An antigen refers to a molecule that is able to bind to the cells of the immune system. If an antigen can also stimulate an immune response, it is termed an immunogen. Immunogenicity is a measure of this ability to activate the immune response: that is, the B and T cells underlying humoral and cellā€mediated immunity. Understanding the concept of immunogenicity is therefore vital in understanding the field of immunology as a whole. The determinants of immunogenicity are complex, but much research has been conducted in this area in the context of vaccination and protein therapeutics, where understanding immunogenicity is of key clinical significance. While obtaining accurate measures of immunogenicity is difficult, a range of techniques to both predict the immunogenicity of a substance and to measure immunogenicity based on B and T cell activation have been developed.

Key Concepts

  • Immunogenicity is defined as the ability of a substance to elicit an adaptive immune response.
  • The immunogenicity of a substance depends on multiple factors relating to the properties of the substance itself, the biological system, and how the substance is delivered to the biological system.
  • Immunogenicity is necessary for our body to respond to and destroy pathogens, as well as to remove tumourogenic and dying cells.
  • Understanding immunogenicity is important for pharmaceutical development, where it is sometimes necessary to either increase (vaccination) or decrease (protein therapeutics) the immunogenicity of a product.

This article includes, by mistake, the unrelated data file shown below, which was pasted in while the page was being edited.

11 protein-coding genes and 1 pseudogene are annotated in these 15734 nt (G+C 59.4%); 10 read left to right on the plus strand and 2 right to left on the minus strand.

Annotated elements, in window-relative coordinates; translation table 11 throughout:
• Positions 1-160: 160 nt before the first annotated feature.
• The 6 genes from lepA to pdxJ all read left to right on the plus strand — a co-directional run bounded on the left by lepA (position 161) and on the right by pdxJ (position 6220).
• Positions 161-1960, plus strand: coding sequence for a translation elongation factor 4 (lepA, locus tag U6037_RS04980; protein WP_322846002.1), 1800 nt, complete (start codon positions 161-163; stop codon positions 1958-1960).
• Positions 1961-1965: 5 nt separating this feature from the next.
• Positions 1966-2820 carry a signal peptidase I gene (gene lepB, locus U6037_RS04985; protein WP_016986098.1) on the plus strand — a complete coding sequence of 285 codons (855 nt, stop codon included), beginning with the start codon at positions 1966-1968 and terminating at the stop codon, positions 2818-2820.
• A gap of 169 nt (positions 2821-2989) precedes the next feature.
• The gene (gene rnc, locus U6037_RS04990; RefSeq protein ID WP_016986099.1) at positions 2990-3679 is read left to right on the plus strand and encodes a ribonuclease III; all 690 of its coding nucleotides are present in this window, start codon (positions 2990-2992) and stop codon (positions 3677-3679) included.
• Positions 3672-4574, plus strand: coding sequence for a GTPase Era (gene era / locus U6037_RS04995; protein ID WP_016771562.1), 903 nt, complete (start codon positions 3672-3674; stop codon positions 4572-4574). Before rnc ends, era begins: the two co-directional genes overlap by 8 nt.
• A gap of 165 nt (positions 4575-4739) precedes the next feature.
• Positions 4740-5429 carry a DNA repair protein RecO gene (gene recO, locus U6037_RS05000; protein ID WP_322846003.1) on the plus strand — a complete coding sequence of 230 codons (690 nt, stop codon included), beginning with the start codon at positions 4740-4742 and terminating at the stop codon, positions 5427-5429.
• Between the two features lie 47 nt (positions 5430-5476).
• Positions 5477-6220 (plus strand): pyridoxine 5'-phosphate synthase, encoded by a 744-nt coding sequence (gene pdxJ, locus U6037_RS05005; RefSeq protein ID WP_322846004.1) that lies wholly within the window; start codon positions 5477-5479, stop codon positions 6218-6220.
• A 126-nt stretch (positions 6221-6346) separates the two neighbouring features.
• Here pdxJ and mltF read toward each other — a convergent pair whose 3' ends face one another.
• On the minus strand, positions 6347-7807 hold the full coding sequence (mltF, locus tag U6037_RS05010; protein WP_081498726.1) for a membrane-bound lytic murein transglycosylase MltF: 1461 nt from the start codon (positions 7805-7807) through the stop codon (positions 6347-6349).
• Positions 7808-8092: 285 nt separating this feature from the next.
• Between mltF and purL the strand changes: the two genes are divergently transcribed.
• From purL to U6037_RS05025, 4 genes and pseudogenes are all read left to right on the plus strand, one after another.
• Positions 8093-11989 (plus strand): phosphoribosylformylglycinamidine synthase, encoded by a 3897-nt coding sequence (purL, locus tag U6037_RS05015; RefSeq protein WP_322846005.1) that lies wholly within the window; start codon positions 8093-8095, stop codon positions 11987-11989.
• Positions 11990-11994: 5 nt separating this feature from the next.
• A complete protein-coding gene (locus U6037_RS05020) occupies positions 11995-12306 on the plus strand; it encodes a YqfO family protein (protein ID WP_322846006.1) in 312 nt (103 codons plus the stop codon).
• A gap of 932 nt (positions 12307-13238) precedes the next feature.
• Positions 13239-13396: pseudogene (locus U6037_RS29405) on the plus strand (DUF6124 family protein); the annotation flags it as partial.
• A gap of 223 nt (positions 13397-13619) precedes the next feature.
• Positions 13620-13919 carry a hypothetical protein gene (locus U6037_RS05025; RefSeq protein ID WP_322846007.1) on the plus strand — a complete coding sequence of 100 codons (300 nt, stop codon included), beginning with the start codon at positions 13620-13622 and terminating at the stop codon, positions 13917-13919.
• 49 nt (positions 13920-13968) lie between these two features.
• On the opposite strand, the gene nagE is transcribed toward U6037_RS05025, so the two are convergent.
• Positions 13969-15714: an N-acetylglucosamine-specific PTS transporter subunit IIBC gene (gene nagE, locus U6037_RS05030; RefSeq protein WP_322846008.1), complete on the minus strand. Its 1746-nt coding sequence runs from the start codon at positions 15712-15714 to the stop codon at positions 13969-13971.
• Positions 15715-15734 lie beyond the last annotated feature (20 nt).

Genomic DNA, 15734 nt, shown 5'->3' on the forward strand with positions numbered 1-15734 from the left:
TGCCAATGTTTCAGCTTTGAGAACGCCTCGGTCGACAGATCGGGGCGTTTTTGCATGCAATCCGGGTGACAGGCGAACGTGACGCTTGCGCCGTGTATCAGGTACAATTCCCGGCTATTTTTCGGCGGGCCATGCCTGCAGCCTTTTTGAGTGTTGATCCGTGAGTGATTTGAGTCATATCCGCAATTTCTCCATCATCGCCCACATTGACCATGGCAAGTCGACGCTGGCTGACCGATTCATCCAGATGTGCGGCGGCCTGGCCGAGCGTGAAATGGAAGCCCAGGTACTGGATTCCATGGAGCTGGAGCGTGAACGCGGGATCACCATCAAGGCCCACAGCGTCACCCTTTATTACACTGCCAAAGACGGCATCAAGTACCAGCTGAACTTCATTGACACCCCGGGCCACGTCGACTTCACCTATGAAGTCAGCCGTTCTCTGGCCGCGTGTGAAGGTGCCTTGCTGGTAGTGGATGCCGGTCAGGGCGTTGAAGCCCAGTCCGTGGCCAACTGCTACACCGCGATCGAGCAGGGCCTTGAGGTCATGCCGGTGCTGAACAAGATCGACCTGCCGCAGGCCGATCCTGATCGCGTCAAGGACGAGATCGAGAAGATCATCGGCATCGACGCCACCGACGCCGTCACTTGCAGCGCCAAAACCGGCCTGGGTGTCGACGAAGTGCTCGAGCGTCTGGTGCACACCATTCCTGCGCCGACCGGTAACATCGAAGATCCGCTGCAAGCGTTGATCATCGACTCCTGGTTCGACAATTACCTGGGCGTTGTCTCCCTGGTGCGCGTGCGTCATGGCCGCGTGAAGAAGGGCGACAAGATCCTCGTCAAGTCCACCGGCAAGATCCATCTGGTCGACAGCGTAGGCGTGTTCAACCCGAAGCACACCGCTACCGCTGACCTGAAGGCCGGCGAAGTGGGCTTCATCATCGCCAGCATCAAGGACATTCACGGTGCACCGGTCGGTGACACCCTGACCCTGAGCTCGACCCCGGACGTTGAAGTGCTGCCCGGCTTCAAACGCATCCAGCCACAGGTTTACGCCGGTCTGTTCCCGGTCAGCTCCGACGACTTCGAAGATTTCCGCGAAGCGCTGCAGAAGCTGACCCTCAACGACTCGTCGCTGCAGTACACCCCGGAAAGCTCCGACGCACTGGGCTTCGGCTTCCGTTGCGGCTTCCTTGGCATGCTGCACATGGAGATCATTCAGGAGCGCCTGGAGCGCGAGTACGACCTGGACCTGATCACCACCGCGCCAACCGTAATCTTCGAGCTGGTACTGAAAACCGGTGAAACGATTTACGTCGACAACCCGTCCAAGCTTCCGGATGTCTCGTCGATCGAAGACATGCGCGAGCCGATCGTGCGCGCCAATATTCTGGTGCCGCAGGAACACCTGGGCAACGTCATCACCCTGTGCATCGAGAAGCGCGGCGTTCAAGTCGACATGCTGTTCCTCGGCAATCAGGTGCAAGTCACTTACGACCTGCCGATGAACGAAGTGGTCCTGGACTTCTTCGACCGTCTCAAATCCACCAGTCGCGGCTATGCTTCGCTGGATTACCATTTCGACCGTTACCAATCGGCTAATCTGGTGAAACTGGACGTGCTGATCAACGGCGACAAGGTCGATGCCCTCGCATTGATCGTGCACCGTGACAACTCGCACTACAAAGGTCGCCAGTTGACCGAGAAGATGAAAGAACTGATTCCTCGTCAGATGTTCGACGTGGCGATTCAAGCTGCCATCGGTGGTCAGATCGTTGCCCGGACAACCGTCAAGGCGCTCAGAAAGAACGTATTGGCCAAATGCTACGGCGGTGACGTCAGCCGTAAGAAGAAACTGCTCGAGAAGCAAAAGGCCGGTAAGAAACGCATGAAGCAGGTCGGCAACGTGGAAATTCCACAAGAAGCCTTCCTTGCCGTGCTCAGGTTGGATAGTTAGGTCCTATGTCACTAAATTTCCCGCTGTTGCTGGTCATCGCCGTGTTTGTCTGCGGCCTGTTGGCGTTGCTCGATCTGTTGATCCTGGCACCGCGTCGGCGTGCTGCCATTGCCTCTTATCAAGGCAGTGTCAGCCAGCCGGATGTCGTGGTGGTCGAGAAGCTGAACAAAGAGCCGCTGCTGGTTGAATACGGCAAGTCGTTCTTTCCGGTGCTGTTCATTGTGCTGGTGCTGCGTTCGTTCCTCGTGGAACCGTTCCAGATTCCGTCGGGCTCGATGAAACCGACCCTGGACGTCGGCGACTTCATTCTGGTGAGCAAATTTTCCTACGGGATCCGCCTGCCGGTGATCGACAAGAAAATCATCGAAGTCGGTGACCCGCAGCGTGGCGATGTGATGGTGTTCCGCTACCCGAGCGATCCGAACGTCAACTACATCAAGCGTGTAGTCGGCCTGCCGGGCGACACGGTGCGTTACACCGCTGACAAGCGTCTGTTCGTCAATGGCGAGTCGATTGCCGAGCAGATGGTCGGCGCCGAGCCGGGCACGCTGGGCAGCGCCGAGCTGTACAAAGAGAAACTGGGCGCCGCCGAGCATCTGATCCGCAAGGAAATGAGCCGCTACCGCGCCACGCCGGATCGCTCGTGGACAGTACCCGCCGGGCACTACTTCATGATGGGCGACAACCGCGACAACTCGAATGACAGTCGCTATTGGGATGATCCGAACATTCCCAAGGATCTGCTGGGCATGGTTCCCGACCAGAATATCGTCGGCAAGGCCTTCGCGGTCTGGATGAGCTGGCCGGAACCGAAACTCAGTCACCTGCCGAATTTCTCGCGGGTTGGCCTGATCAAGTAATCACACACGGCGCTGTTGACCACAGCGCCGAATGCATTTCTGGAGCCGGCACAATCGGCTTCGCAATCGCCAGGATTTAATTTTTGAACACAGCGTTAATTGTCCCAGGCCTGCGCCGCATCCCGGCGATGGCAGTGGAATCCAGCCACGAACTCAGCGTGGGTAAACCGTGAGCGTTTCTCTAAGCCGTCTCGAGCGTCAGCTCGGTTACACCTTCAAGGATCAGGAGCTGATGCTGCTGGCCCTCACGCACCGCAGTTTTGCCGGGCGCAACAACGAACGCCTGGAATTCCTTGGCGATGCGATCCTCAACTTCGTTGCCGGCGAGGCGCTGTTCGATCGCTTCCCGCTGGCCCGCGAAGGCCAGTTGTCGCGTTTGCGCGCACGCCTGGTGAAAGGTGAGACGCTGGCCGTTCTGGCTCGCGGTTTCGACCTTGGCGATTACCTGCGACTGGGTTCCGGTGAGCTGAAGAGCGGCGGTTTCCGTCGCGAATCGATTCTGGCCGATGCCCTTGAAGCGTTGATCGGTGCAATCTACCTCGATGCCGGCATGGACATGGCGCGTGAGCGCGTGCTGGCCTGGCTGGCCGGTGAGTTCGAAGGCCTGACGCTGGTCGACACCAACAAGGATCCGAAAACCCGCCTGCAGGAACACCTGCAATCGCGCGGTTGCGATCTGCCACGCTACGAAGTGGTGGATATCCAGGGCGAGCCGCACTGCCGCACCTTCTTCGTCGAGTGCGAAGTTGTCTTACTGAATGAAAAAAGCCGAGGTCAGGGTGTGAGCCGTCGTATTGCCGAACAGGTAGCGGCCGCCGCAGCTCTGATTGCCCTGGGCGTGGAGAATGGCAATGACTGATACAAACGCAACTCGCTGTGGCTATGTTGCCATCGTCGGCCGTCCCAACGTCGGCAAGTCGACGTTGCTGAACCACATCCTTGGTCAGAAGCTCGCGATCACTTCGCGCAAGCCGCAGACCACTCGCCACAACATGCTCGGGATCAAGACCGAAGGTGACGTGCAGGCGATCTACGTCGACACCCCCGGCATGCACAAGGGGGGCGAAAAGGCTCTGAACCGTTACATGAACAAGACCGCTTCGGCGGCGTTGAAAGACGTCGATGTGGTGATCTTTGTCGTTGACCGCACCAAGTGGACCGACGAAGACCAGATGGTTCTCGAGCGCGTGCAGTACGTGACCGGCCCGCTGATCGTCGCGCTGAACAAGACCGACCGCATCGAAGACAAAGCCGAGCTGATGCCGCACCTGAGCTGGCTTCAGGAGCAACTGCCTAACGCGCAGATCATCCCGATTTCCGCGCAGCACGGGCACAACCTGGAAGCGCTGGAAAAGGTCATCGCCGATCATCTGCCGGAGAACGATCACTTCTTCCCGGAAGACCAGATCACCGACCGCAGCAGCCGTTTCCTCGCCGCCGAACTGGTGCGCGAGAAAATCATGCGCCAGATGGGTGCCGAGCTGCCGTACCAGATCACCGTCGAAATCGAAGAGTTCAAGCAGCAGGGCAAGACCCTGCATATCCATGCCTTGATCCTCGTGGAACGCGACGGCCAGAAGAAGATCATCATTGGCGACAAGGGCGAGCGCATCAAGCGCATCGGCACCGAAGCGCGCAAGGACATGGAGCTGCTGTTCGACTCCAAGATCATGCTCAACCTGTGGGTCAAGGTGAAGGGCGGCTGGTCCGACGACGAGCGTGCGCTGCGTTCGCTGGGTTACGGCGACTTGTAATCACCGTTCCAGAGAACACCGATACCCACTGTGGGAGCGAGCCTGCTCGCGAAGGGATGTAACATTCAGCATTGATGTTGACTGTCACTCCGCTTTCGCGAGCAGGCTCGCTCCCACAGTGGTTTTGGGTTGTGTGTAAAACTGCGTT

• Experimental model systems, and more recently, computational tools, are being developed to predict immunogenicity.
  • Immunogenicity can be measured empirically by assessing the numbers of activated T or B cells, or antibody levels during a response to the substance.

Keywords: immunology; immunoregulation ; adaptive immunity; T cells; B cells; antigen; vaccination; protein therapeutics

Figure 1. The adaptive immune response. After an immunogenic substance enters a biological system, multiple pathways are activated to produce an adaptive immune response. The antigen is endocytosed by antigen‐presenting cells (including B cells), and presented on their surface in an antigen–MHC II complex. Cognate CD4 T cells interact with the antigen–MHC II complex to become activated. Further T cell activation occurs through interaction of the CD80/CD28 co‐stimulatory surface receptors. The first step of B cell activation occurs by direct binding of their B cell receptor (BCR) to the antigen. The second step of B cell activation then occurs either via activation of nonspecific surface receptors (TI‐1), extensive cross‐linking of the BCR (TI‐2), or by interaction with a CD4 T cell interacting with the antigen‐MHC complex on the B cell with the co‐receptors CD40/CD40L (TD). Once activated, the B cell proliferates, and differentiates into plasma cells, which produce antibody and memory cells to mediate long‐lasting protection. Interacting with the antigen–MHC I complex on infected cells activates CD8 T cells. Activated CD4 and CD8 T cells also differentiate to produce memory cells. Dotted red boxes indicate the initial effector cells of the adaptive immune response that can be measured to quantify immunogenicity.
Figure 2. Factors affecting immunogenicity. Immunogenicity of a substance is influenced by multiple properties of the antigenic substance, the biological host and features of delivery of the substance into the host. The figure details some of the main factors known to affect immunogenicity.


Altman J, Moss P, Goulder P, et al. (1996) Phenotypic analysis of antigen‐specific T lymphocytes. Science 274 (5284): 94–96.

Ariza A, Collado D, Vida Y, et al. (2014) Study of protein haptenation by amoxicillin through the use of a biotinylated antibiotic. PLoS One 9 (3): e90891.